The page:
“I have been impressed with the urgency of doing. Knowing is not enough; we must apply. Being willing is not enough; we must do.” Leonardo DaVinci – (maybe)
In The Expanding Universe: Why the Maker Movement Matters, on the education blog, Maelstrom (“Spinning in the Vortex of Educational Change), which cites the quote above, the blog author contends, “The Maker Movement offers an opportunity to integrate the disciplines, to apply learning in authentic ways, to create a culture of sharing, of openly learning from mistakes, and of promoting a joy in unlimited possibilities that cannot be neglected. It is a natural focus for what are often referred to as the STEAM subjects of science, technology, engineering, art and mathematics. Add to this the need to be able to think creatively and communicate with passion and we have one of the most compelling cases for integrated, personalised learning that education has ever encountered.”
When homeschooling began to steamroll across the country, advocates described it in almost exactly the same way – as an opportunity for authentic, joyful, hands-on learning that integrated all the disciplines in a contextual way. And that’s exactly what homeschooling did for our family years ago, and still does for millions of families today.
“A convivial society should be designed to allow all its members the most autonomous action by means of tools least controlled by others. People feel joy, as opposed to mere pleasure, to the extent that their activities are creative…” and “Most learning is not the result of instruction. It is rather the result of unhampered participation in a meaningful setting. Most people learn best by being “with it,…” wrote Ivan Illich in the 1970s and earlier, who believed not so much in “homeschooling”, per se, as “Deschooling.”
In the 1960s, school reform advocate John Holt wrote, “We learn to do something by doing it. There is no other way.”
Even earlier, in the late 19th century, Maria Montessori was advocating for experiential, hands-on learning by doing, and in her 1947 book, Education for a New World, observed. “Scientific observation then has established that education is not what the teacher gives; education is a natural process spontaneously carried out by the human individual, and is acquired not by listening to words but by experiences upon the environment.”
The list goes on and on, suggesting that while the “Maker Movement” does indeed make a very compelling case for integrated, personalized learning, it is only the most recent such case. The “Maker Movement” in education is hands on learning repackaged in a way that seems to make sense to more people than perhaps homeschooling did (or does), just the way homeschooling was the small one room schoolhouse experience repackaged for 20th century rebellion against factory schooling. On the heels of homeschooling came charter schools, and blended learning, and now the “Maker Education” movement, which is not to diminish its value, but rather to put it in the context of history and within the framework of the future. It’s wonderfully encouraging that the language of making galvanizes so many communities, from libraries to the White House, in a way that few other educational “movements” have, but we must do everything in our power to keep the maker momentum alive.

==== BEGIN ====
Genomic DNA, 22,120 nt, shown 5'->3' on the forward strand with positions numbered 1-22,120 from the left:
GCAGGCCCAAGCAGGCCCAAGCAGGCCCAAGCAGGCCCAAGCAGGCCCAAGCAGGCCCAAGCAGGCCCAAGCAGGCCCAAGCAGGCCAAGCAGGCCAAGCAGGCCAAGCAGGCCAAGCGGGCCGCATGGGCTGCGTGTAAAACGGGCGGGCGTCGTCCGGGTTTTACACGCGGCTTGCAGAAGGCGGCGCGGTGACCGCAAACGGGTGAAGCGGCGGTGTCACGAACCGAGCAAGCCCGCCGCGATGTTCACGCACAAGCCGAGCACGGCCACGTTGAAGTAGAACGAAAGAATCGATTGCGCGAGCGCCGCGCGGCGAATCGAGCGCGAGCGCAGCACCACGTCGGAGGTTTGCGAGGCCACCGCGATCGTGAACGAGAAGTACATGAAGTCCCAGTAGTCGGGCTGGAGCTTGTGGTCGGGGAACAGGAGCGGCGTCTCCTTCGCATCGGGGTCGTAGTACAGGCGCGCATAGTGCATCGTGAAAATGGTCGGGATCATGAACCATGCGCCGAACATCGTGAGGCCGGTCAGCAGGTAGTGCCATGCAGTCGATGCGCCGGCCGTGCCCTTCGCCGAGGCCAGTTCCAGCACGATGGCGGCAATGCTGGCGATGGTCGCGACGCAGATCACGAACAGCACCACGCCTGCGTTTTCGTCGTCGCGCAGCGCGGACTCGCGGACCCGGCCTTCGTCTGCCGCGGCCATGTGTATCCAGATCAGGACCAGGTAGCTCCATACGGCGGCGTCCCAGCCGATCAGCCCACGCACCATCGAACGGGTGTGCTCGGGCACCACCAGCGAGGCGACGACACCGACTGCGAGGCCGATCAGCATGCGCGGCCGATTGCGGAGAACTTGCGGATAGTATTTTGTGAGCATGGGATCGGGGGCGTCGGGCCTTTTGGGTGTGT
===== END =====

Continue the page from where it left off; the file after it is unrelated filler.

The blog author concedes that the “Maker Movement” may well be a fad, observing, “As soon as a new development is described as a “movement”, this is perhaps inevitable.” So let us go back to the common ground on which all of these individualized, meaningful project based learning and living ideas stand, on that urgency of doing, and describe this not as a movement, but as yet another very good opportunity to apply what we know by now to be true: that hands on, contextual learning is the best and most enduring kind of learning.
“Making is a central part of the key to problem-solving and the more elusive skill of problem-finding,” says Maelstrom. “These skills are essential if we want to teach young people to solve problems that we don’t even know are problems yet. It seems we should all have a manifesto that includes making as part of the learning process.”
I don’t know about yet another manifesto.. There are already volumes written about what a good education should provide to students and to society, including a few maker education manifestos already:
- MakerEd Manifesto
- An Education Manifesto for Craft & Making
- A Manifesto for Art, Craft & Design Education
- Blended Learning Manifesto
- Learning Manifesto for the Maker Movement
But in our zeal for a maker driven world, I would add the importance of well informed makers, too, who don’t accept every quote in a persuasive meme they read as automatically authentic, or every movement as necessarily new. We need self-reliant, capable people who also have a sense of their shared history, who understand the contextual complexities of the present, and who are able to identify the common factors that truly make ideas “great” in order to make them realities.
In the end, the urgency lies not in saying, yet again, what works and what needs to be done, but as DaVinci (or someone else) and legions of homeschoolers, Montessori and school reform advocates contend, in simply doing it.